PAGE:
Enforcing Mandatory Robust Building Codes for Steel Windows
In this article, Eneref Institute examines the benefit—cost ratio of code-compliance enforcement and above-code construction for windows and doors, including strategies for reducing property and casualty (P&C) losses.
Improvements made to homes and buildings to protect them from hazardous winds pay $5 in savings for every $1 spent, according to the Federal Emergency Management Agency (FEMA). A 2017 study by the National Institute of Building Science (NIBS) shows that every $1 spent on designing and consturcting new buildings to exceed the provisions of the 2015 model building codes developed by the International Code Council (ICC) saves $4 in future disaster costs. A study by the Insurance Institute for Business and Home Safety (IBHS) found a 60% reduction in the severity of hurricane-related damage to homes built to stronger building code standards.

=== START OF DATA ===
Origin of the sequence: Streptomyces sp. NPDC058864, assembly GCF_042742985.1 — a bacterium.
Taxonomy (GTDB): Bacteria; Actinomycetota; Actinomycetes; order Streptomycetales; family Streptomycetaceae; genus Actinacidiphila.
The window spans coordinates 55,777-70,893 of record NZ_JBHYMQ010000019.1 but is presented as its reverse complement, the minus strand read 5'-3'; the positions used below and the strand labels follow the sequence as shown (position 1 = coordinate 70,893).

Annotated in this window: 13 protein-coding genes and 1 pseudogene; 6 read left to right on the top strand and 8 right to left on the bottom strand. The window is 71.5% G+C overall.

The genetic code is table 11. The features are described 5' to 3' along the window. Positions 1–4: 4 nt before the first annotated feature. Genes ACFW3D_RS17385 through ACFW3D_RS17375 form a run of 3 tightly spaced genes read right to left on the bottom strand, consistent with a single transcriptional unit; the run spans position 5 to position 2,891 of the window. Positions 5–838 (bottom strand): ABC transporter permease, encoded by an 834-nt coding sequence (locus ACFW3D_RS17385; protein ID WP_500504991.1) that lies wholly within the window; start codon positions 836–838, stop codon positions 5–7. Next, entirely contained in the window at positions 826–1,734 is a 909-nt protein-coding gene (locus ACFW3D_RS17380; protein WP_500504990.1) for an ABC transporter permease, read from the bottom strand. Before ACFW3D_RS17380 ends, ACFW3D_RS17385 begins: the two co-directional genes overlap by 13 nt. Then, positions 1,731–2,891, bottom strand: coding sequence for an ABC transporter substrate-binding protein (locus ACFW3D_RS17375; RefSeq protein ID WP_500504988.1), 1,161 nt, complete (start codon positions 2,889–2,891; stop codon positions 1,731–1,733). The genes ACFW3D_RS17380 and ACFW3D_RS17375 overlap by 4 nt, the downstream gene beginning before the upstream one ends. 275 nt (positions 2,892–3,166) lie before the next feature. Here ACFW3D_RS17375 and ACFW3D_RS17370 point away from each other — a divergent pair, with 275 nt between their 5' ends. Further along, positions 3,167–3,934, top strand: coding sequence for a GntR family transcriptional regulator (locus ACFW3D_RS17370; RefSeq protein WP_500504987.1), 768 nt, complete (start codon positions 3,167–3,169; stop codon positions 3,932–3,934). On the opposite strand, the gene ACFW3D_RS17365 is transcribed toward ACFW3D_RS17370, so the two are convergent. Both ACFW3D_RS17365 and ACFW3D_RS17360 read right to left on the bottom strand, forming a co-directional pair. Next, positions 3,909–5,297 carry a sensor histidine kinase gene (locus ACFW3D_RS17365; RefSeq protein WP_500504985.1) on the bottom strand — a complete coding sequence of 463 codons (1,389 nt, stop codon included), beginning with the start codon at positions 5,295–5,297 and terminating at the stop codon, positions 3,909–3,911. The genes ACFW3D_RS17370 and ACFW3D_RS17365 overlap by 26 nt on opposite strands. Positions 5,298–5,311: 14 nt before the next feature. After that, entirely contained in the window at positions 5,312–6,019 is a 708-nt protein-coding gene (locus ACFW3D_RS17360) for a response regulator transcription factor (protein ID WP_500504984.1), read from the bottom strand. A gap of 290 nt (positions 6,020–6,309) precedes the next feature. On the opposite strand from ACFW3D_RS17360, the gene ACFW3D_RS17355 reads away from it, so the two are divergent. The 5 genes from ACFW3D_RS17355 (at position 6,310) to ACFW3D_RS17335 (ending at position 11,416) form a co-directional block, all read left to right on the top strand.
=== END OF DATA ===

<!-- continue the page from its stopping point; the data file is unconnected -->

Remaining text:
Therefore, Eneref Institute calls for stronger enforcement of mandatory codes and “above-code” construction to ensure windows and doors are properly tested to protect against weather events.
Research by Global Market Insights projects that door and window sales will grow to $260 nillion by 2024, of which 60% will stem from the residential hom emarket and 40% from the commercial building sector. Relying on mandatory building codes, the leading US window manufacturers (such as Andersen, Pella, Velux, Marvin, Jeld-Wen and Hope’s) test the integrity and durability of their product lines.
Eneref Institute is a research and advocacy organization focused on environmental and social responsibility opportunities as a catalyst for change. The mission of Eneref Institute is to launch initiatives that raise awareness for clear, specific solutions that put forward an efficient use of natural resources, demonstrate social responsibility and foster a peaceful, earth-friendly economy.